1. Consumer Expectations of Car Shapes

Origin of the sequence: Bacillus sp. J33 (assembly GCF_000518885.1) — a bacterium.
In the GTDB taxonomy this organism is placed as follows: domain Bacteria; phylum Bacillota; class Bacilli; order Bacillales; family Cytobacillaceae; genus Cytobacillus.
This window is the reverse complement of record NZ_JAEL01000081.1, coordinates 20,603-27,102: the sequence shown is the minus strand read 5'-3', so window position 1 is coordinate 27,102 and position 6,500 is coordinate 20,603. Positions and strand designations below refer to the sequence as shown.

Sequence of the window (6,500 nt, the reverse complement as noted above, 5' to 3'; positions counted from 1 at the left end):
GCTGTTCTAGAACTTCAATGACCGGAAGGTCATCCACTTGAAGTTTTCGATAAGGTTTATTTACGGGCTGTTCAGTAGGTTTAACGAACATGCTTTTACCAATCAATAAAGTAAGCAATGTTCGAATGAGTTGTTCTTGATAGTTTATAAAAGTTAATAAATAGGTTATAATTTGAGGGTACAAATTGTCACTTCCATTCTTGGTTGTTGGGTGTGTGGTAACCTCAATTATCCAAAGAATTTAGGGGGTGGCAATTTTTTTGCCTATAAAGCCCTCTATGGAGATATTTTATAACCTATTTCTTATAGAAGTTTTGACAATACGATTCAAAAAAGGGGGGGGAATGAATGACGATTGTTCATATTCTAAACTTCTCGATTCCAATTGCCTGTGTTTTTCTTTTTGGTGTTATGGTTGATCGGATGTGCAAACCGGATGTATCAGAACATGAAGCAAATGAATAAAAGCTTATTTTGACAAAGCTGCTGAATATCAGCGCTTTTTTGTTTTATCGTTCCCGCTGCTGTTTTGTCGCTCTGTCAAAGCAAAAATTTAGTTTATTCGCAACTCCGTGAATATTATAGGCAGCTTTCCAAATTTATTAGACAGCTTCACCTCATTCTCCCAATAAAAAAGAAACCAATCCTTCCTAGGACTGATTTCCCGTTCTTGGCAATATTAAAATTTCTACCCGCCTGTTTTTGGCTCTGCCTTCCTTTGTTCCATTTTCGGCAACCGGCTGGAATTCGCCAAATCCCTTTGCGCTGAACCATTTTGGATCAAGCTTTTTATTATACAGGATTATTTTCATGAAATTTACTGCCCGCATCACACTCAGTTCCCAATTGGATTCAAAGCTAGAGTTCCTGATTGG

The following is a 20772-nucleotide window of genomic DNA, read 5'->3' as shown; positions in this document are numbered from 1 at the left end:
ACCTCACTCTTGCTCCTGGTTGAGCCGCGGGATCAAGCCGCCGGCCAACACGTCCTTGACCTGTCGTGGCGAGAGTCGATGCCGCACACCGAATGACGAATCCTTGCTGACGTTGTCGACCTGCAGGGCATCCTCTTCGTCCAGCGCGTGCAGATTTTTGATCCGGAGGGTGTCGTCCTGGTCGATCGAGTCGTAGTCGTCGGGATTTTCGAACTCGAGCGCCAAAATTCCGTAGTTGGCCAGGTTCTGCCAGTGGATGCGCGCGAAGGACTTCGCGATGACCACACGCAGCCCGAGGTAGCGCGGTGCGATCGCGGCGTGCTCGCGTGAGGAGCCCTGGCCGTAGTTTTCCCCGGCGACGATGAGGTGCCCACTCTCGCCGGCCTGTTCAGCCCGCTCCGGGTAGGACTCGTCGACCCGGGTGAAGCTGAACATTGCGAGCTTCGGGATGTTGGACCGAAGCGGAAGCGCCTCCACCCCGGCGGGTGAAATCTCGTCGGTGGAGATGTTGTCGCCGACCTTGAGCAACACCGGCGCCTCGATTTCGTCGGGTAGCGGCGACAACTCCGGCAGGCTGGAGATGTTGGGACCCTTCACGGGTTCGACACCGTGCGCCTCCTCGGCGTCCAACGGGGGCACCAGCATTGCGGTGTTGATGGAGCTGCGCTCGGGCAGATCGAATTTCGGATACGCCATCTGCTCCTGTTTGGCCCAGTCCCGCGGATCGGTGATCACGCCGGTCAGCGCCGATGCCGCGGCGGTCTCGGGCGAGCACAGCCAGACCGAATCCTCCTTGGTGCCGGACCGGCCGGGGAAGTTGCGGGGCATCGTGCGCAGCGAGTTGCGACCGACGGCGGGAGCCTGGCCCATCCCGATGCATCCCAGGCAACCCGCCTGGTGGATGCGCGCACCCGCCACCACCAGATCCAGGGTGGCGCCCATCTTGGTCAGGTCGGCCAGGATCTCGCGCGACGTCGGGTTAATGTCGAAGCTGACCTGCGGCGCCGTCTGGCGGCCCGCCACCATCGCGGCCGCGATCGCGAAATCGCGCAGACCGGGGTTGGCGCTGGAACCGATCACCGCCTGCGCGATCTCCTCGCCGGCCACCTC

The EUIPO emphasizes presumed consumer expectations rather than abstract assessments of product features in appeals over refusals to register motor car shapes as EUTMs in which the relationship between design rights and trademarks appears heavily contested. This approach makes sense since European design law is a prominent part of the IP protection for the car industry. 382See Joined Cases C-397/16 & C-435/16, Acacia S.r.l. v. Pneusgarda S.r.l., AG Opinion, ECLI:EU:C:2017:730, ¶ 40 (Sept. 28, 2017), http://curia.europa.eu/juris/document/document.jsf?docid=195105&text=&doclang=EN&part=1&occ=first&mode=LST&pageIndex=0&cid=9076236. According to the EUIPO, it is common knowledge that the car industry is quite a competitive market, particularly the category of compact cars which is characterized by high price competition based upon performance and safety. 383 Case R-3244/2014-2, Toyota Joshida Kabushiki Kaisha, ¶ 22 (2d Bd. App. Nov. 27, 2015) (unreported) (position mark consisting of hook-like shaped LED lamps); Case R-1709/2013-2, Jaguar Land Rover Ltd., ¶ 25 (2d Bd. App. Apr. 24, 2014) (unreported) (car shape); Case R-401/2010-4, Toyota Joshida Kabushiki Kaisha, ¶ 21 (4th Bd. App. July 27, 2010) (unreported) (car shape); Case R-753/2007-4, Volkswagen AG, ¶ 25 (4th Bd. App. Nov. 5, 2007) (unreported) (car silhouette); Case R-1306/2007-4, Volkswagen AG, ¶ 25 (4th Bd. App. Nov. 6, 2007), (unreported) (car silhouette). As such, consumers are accustomed to experiencing a wide variety of designs that are nevertheless becoming increasingly standardized due to technical and performance constraints. 384See generally Toyota Joshida Kabushiki Kaisha, 2015 R-3244/2014-2; Jaguar Land Rover Ltd, 2014 R-1709/2013-2; Toyota Joshida Kabushiki Kaisha, 2010 R-401/2010-4; Volkswagen AG, 2007 R-1306/2007-4. Within those constraints, it is common practice for car manufacturers to use features of the car’s hull to present aesthetically appealing designs. 385See Toyota Joshida Kabushiki Kaisha, 2015 R-3244/2014-2; Jaguar Land Rover Ltd, 2014 R-1709/2013-2; Toyota Joshida Kabushiki Kaisha, 2010 R-401/2010-4; Volkswagen AG, 2007 R-1306/2007-4. But the capacity to appeal rather than denote a unique source belongs to designs, not trademarks. 386 Case R-827/2005-1, Gen. Motors Corp., ¶14 (1st Bd. of App., Jan. 18, 2006) (unreported) at [14] (car shape); Case R-16/2005-1 Gen. Motors Corp., ¶10 (1st Bd. of App., Jan.16 2006) (unreported) at [10] (car shape). Consumers may thus be attracted to the shape of a car primarily for aesthetic reasons and/or utilitarian design, not because the shape indicates a unique source. EUIPO decisions also establish the possibility that average consumers looking to make a significant investment are more likely to look to other traditional means of commercial identification such as the manufacturer’s logo or emblem placed on the car, i.e., the grille or the back. 387See Gen. Motors Corp., 2006 R-827/2005-1, ¶15 (car shape); General Motors Corp., 2006 R-16/2005-1 ¶15 (car shape).